City riding? no thanks. Way too many people in a hurry. A person on a bike loses every time to a 4,000lb vehicle. Multi-use paths? We avoid those too. At 20+ mph it's not safe to be passing close to walkers/runners.

Stop signs? Honestly it depends. We mostly hit rural 4 way stops. It's up to the lead rider to call it out. If there is a car in sight, we stop. If nothing is in sight, he/she will yell "clear" and we will roll through. Stop lights, we stop. Major roads, we stop.

A few years ago I commuted to work 14 miles each way. Frankly it only took me about 10 minutes longer. However, I did not like riding in the commute hours.

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post #13 of 18 (permalink) Old 09-17-2019, 11:03 AM
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Have 5 bikes myself. Amazed at the number of bozos that blow through stop signs and red lights here.
Bicycles and cars. We have way too much population and vehicle density for that crap.....

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post #14 of 18 (permalink) Old 09-17-2019, 11:05 AM
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Bike trails and lanes are a huge thing here in Eastern Iowa. Dedicated lanes along the curb and parallel parking 5' from the curb was the latest and greatest idea. Park the car, open the passengers door and clip a cyclist... Like mentioned above- I don't mind cyclists (I'm one of them) but I wish they'd follow the rules of the road. Far too many of them riding 3 wide on 2 lane roads, blowing through stop signs as if they're above them, or riding at night without lights. Like Huntingky said..... no pucker power on the backside ..... lol
The key is following the laws. Bikes MUST follow the same laws as cars on the street. Those that choose not to, well, I have no sympathy for them and any injuries they might receive. Having them insured for damages and injury is probably a good thing.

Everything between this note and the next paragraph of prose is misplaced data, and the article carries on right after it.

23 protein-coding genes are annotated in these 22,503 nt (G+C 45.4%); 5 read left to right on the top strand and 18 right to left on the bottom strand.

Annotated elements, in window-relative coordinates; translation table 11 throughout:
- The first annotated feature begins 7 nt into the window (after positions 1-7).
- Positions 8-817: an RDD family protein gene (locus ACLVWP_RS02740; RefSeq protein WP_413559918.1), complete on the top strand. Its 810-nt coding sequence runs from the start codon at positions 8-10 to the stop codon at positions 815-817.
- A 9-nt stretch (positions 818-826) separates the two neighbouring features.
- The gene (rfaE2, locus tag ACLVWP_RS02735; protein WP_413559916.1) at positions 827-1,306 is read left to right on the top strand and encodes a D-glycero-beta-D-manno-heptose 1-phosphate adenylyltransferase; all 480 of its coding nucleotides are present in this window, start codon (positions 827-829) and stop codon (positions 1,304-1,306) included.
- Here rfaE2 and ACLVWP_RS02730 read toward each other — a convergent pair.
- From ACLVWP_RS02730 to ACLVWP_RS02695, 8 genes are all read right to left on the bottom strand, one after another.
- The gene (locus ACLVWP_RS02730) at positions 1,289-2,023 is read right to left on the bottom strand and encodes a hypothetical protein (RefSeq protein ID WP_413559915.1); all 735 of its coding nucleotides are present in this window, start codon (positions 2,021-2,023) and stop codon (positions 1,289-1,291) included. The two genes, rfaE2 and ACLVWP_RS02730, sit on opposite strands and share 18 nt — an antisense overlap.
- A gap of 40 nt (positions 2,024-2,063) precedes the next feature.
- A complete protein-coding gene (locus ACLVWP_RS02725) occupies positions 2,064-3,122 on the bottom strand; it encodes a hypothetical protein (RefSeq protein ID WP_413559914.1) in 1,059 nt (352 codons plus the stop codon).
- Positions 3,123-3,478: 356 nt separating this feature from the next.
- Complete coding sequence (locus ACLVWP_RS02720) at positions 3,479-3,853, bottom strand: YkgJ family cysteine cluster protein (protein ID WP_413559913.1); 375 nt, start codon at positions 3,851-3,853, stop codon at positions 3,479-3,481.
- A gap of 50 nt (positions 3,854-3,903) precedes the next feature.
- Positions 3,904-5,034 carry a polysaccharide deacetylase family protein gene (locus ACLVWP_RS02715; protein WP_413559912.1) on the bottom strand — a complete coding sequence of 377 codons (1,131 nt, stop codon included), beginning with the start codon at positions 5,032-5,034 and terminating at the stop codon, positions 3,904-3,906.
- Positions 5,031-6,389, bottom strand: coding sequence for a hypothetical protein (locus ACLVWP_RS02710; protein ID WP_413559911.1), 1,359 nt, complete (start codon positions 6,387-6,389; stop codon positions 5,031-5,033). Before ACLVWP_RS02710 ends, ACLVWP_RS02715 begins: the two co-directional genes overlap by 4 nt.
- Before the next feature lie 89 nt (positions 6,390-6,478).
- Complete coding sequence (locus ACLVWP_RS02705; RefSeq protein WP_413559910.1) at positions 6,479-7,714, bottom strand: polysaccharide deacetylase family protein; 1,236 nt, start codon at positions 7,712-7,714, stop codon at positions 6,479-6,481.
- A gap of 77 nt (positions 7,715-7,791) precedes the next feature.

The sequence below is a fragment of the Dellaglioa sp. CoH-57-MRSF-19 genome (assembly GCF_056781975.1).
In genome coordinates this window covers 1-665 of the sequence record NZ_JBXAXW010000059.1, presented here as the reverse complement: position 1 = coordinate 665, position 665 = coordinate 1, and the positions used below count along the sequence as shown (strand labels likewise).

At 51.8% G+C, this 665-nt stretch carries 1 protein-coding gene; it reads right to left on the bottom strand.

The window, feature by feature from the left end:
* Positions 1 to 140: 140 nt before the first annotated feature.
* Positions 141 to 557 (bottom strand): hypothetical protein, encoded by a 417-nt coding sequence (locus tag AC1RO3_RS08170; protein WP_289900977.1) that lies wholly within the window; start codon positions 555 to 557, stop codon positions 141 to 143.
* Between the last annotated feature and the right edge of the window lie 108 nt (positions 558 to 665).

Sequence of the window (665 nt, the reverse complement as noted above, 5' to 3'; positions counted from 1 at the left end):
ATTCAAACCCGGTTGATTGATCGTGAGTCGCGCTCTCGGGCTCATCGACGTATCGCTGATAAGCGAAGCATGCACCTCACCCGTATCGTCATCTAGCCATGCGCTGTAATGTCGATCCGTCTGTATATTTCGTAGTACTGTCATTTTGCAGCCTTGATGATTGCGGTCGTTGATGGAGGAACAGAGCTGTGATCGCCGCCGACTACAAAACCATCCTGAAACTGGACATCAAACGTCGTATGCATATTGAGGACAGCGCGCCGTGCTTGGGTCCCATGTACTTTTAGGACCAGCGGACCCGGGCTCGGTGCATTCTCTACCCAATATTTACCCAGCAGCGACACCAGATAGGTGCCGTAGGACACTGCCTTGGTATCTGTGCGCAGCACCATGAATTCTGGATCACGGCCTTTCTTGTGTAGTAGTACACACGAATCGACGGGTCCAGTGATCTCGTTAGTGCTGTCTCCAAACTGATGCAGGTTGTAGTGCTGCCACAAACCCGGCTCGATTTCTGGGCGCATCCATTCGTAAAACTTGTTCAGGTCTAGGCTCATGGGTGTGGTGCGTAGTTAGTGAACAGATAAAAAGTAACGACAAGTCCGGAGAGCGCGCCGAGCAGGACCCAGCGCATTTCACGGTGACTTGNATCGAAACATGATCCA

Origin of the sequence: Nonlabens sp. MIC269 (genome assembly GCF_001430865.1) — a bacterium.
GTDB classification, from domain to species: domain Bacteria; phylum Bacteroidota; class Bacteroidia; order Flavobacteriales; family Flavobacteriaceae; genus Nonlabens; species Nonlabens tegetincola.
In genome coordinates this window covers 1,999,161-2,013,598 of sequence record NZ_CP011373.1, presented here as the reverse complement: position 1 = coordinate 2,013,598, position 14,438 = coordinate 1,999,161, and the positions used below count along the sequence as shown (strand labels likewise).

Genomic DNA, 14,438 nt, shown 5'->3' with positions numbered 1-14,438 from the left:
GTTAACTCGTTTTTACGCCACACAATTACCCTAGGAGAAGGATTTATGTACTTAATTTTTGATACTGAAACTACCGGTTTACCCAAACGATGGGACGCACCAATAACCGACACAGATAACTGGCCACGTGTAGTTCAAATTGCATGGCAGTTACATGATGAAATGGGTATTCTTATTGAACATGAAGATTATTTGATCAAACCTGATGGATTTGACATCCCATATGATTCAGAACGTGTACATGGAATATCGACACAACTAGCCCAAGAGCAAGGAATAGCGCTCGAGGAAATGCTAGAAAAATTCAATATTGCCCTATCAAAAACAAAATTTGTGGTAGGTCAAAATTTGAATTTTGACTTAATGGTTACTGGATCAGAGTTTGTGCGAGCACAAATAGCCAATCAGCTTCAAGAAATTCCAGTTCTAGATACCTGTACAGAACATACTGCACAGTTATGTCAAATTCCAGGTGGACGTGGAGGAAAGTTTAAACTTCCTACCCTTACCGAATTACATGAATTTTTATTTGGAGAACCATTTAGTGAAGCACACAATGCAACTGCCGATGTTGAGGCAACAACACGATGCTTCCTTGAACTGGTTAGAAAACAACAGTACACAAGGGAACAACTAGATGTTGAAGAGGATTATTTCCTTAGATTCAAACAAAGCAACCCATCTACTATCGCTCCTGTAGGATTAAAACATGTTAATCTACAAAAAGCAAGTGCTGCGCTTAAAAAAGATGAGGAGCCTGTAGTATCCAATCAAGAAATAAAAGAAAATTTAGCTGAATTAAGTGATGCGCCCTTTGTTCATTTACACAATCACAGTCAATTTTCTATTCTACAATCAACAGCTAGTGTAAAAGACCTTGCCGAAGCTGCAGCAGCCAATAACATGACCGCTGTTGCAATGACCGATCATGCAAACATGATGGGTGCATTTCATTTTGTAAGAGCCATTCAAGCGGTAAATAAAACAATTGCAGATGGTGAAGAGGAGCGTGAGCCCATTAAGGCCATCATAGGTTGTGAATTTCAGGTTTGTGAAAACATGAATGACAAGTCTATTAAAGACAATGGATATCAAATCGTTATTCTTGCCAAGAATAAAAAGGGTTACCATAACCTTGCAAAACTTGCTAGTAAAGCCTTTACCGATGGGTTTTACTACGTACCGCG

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post #15 of 18 (permalink) Old 09-17-2019, 11:34 AM
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Out here, the weekend cyclists in Lycra love to clog two lane back roads and seem to be either oblivious to the laws of physics or on a suicide mission. Perhaps the most flagrant group of "bicycle advocates" are the militant Critical Mass anarchists who take pride in creating traffic chaos by swarming into downtown SF streets during rush hour on the last Friday of the month to mark what they consider to be their territory. It has become a land grab and the people who speak most loudly in support of this ego-maniacal spectacle are often carpetbaggers from out of the area. Some of the City sanctioned pro-bicycle "solutions" in San Jose include a variety of intentional impediments to the free flow of traffic through something called the "Road Diet" which takes portions of existing, previously paid for by gas taxes and designated public streets for vehicle traffic and re-purpose them exclusively as bike lanes. We see illogical barriers to the free free flow of vehicle traffic making navigation in the downtown area a minefield. When it starts raining, my guess is these lanes will be empty, yet off limits to vehicle traffic. Vehicle drivers are now expected to learn a new way to make right turns while bus stops now appear in the middle of the street. https://www.sanjoseca.gov/betterbikeways Look at the diagrams on "How to Use the New Street" and "How to make a Right Turn". Organized lunacy comes to mind.

Ironically, the mayor was hit by a truck while riding his bicycle New Year's Day and sustained some serious broken bone injuries.

I agree with the prior sentiment of having the cyclists taxed to pay for their share of repair and maintenance for the bicycle lanes on public streets over which they now have exclusive rights. When the free ride ends, I expect the continuing demand for free exclusive bicycle lanes on public streets will fade as well.